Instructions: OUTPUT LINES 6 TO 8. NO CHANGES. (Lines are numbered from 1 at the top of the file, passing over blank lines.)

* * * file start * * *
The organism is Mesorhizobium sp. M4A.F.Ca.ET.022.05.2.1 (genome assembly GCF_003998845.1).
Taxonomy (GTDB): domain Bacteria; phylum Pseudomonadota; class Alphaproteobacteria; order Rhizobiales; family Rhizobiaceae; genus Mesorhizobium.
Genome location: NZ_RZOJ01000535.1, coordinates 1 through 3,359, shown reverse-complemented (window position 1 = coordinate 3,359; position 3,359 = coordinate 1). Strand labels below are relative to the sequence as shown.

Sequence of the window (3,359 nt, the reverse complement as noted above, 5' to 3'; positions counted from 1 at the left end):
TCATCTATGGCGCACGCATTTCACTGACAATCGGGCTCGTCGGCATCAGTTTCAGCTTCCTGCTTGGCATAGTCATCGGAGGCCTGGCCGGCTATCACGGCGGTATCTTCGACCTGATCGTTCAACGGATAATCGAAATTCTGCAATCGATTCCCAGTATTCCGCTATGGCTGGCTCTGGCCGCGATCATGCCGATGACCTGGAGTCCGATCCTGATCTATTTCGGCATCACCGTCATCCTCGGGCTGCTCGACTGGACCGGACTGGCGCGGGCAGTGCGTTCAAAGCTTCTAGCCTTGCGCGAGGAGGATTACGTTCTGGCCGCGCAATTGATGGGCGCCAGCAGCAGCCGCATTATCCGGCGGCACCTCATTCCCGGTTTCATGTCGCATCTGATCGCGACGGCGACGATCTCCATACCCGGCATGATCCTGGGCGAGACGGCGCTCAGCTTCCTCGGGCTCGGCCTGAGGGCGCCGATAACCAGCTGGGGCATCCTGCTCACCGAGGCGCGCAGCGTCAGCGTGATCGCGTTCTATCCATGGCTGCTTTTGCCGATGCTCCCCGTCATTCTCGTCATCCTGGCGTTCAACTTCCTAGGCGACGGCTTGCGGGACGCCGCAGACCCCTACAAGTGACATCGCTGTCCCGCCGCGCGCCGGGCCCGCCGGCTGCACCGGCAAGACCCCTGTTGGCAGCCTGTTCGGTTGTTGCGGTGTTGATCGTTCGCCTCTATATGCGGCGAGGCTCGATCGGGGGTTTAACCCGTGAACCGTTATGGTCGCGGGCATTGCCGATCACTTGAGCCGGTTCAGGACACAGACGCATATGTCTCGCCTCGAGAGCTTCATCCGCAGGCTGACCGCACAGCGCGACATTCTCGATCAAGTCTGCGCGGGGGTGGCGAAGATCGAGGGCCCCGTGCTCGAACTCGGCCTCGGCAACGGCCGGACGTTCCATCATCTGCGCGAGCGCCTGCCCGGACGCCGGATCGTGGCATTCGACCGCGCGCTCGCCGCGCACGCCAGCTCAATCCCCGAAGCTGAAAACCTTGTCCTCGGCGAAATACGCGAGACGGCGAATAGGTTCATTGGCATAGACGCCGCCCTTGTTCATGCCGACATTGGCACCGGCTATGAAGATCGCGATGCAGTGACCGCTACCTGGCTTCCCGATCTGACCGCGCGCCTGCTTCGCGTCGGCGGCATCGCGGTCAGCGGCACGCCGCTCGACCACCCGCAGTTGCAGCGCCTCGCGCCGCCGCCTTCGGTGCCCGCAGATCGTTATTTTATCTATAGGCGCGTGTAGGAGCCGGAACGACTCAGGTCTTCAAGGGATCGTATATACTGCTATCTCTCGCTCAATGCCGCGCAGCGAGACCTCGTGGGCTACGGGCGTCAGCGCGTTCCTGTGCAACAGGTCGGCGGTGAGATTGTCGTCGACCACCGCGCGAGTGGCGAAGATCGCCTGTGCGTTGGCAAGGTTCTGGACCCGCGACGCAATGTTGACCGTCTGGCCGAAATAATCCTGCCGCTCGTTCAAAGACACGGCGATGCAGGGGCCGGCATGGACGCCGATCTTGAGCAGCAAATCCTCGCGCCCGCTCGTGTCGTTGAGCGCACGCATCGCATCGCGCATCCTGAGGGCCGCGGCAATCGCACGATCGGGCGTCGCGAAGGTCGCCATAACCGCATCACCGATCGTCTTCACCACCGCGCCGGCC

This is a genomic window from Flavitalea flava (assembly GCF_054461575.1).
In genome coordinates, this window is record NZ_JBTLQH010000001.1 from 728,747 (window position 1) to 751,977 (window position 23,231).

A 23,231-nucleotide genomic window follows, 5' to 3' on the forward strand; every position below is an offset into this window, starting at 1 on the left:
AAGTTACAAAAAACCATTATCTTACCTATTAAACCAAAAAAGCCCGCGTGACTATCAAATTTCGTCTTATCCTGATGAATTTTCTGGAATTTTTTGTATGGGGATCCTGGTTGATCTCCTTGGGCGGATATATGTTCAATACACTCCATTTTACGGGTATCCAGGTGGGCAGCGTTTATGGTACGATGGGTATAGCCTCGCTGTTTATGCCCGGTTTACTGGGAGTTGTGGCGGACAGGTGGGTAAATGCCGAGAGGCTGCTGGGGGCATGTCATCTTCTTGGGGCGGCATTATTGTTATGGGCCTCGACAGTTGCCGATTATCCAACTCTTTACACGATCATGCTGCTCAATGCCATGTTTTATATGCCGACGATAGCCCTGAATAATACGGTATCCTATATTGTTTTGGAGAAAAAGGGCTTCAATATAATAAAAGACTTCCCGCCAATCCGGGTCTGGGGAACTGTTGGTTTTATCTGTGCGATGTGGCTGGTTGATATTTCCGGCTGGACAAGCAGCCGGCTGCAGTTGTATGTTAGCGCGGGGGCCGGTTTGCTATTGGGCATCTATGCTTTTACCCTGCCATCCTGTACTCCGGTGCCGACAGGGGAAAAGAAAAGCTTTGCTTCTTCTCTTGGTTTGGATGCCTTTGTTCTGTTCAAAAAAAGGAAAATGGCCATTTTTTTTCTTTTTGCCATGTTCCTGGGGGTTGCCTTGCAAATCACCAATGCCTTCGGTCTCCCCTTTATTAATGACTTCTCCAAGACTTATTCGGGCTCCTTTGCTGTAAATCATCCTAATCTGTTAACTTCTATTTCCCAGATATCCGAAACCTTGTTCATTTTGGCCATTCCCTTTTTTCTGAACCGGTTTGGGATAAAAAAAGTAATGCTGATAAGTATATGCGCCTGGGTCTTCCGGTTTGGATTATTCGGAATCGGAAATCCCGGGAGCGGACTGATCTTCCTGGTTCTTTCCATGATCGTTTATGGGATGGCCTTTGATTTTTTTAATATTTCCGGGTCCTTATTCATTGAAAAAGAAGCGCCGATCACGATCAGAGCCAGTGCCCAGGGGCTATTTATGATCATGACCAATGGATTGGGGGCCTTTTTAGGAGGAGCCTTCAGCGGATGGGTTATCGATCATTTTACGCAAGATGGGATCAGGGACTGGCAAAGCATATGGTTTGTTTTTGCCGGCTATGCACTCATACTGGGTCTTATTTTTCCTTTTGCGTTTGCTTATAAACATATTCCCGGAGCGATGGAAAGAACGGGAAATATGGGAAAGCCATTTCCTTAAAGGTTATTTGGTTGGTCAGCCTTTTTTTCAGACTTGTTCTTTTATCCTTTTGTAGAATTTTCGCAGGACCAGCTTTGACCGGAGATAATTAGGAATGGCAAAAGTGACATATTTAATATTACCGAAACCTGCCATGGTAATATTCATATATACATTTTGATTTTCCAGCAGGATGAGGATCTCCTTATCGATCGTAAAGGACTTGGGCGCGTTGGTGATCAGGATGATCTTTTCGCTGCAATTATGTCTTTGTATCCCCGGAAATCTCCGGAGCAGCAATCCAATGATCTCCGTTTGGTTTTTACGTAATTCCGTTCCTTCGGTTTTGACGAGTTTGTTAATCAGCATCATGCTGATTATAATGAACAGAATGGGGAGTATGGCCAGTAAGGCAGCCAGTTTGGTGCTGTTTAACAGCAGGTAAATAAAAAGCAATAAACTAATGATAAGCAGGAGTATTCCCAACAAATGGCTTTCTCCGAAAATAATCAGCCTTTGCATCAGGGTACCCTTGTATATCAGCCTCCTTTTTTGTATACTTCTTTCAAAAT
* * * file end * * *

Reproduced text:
This is a genomic window from Flavitalea flava (assembly GCF_054461575.1).
In genome coordinates, this window is record NZ_JBTLQH010000001.1 from 728,747 (window position 1) to 751,977 (window position 23,231).

A 23,231-nucleotide genomic window follows, 5' to 3' on the forward strand; every position below is an offset into this window, starting at 1 on the left: